Shikako doesn’t notice him at first. Just another face in the crowd of children that flock to her even here in the Ikioi-En; small and eager and easily pleased.
Though he is the smallest and youngest of the group; the most eager to try and help her even after her shadow puppet show is over and his peers drift away.
She doesn’t think he can read yet, much less understand the fuinjutsu of a long dead ancient civilization, but it helps to think aloud while analyzing the recovered chunks of Gelel shrine rubble and, unlike the Sand researcher assigned alongside her for this joint-village mission, he does honestly seem happy to just listen to her talk.
Then again, she treats him to dinner whenever she realizes hours have already passed, sky growing dark, and he has a soba addiction nearly as bad as Naruto’s obsession with ramen.
She should have realized there was more to it than that.
(He remembers his first Father a little bit: a large man with gentle hands who tried his best, despite the disease plaguing him. The illness making movement and speech and, eventually, thinking difficult.
It’s why they had moved to the Ikioi-En, hoping the healing springs would cure him. But it didn’t. Instead it left Araya alone, surrounded by strangers who didn’t care.
He doesn’t remember his first Mother at all.)
One day, her littlest fan doesn’t show up.
She notices immediately.
She doesn’t think it’s vanity when, after a few hours of distraction and concern, she goes to find him. She knows it’s not when the endeavor turns out to be more difficult than expected, worryingly so.
“His name is Araya, he’s four maybe five years old? Brown hair, green eyes. We eat here like, at least twice a week.” She says to the woman at the soba stand, whose interest waned as soon as it became clear that Shikako wasn’t planning on buying anything.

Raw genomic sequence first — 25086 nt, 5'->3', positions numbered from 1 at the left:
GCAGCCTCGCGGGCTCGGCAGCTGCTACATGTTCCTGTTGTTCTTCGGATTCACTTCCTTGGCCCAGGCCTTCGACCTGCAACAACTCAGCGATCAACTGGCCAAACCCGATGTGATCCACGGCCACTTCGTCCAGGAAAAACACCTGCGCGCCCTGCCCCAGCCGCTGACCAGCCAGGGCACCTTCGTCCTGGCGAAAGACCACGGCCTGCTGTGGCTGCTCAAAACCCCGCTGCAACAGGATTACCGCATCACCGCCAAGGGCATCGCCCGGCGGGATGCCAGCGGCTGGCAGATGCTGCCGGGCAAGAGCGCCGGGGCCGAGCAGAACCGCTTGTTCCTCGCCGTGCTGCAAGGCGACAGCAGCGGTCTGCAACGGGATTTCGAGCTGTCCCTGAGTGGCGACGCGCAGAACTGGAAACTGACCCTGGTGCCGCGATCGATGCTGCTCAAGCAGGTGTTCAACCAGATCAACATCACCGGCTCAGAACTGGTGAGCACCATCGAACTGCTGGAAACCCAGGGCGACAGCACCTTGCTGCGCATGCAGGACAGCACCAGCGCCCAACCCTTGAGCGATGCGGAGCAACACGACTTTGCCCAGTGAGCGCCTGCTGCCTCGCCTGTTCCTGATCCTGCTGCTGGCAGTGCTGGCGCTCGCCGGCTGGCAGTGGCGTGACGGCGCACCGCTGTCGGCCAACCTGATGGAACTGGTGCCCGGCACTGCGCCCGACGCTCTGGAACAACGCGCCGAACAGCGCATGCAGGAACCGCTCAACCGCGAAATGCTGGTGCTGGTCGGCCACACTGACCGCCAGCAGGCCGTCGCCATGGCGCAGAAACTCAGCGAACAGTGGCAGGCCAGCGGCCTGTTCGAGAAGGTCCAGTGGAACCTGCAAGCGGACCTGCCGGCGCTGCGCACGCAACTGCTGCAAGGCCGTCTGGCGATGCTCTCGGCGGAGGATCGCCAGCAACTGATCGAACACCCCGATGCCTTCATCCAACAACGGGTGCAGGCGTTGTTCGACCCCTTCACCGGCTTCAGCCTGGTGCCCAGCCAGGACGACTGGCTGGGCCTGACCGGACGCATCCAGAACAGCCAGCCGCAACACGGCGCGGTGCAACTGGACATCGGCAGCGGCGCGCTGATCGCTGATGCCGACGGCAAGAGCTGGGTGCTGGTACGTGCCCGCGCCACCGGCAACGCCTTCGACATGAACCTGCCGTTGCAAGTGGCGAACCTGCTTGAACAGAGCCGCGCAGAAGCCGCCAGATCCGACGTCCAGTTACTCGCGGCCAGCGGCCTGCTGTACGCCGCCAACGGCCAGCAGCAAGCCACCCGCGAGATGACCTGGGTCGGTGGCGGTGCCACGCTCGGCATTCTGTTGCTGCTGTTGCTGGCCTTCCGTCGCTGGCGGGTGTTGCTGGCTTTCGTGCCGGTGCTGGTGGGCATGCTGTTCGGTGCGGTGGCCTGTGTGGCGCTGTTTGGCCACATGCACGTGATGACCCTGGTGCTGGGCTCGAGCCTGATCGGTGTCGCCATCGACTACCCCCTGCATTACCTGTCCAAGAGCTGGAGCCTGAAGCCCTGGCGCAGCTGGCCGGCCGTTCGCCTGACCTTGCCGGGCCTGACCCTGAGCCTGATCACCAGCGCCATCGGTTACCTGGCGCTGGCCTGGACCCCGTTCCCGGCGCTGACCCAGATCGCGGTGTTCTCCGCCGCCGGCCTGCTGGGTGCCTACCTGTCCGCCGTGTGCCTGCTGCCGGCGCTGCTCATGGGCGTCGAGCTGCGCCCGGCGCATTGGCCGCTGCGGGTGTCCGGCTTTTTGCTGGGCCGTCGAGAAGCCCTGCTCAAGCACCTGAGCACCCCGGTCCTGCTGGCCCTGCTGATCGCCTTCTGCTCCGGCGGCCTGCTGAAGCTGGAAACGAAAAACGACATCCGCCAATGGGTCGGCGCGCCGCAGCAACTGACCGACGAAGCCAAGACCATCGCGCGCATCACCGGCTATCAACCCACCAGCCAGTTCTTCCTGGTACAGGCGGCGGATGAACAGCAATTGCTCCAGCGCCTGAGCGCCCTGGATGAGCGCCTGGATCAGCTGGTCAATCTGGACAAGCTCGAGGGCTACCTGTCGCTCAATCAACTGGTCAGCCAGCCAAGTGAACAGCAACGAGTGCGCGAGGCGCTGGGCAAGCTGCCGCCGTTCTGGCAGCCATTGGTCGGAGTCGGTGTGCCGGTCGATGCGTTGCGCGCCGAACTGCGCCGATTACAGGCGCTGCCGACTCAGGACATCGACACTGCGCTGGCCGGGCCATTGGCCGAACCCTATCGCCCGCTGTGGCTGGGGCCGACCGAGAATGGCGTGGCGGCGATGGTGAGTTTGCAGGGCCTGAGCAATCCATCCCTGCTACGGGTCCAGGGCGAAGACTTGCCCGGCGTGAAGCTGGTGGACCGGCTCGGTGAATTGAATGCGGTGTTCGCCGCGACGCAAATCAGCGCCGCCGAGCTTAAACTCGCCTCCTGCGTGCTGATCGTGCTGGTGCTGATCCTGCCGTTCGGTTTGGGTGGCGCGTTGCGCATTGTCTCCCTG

“Then shouldn’t you know where he is?” She asks, apathetic but not cruel.
Not wrong, either, but Shikako doesn’t appreciate the thought when she’s going out of her mind with worry.
Desperate, she unfurls her chakra sense as far as it can go, even though being so close to where the Gelel shrine used to be and the resulting healing springs is like trying to listen through white noise.
Araya is young, not much chakra to speak of, but familiar after so many weeks researching in the Ikioi-En. The smooth surface of porcelain and polished wood, subtle and beautiful.
She finds it, small and wavering and feverish, surrounded by other signatures which feel sickly, too. She runs, as fast as she can–uses shunshin when that proves to be too slow–and barely skids to a stop in front of a small clinic, one of many that have cropped up around the healing springs.
The medic startles, goes for a kunai–the Ikioi-En is almost an off-shoot of Sand, the healing springs and attached clinics shinobi-monitored if not outrightly controlled–but relaxes when he notices who she is. She’s the only Konoha shinobi here not on medical leave, and somewhat famous besides.
“Araya?” she asks, too keyed up to ask a proper question, honing in on his chakra flickering ever so precariously like a candle in the wind.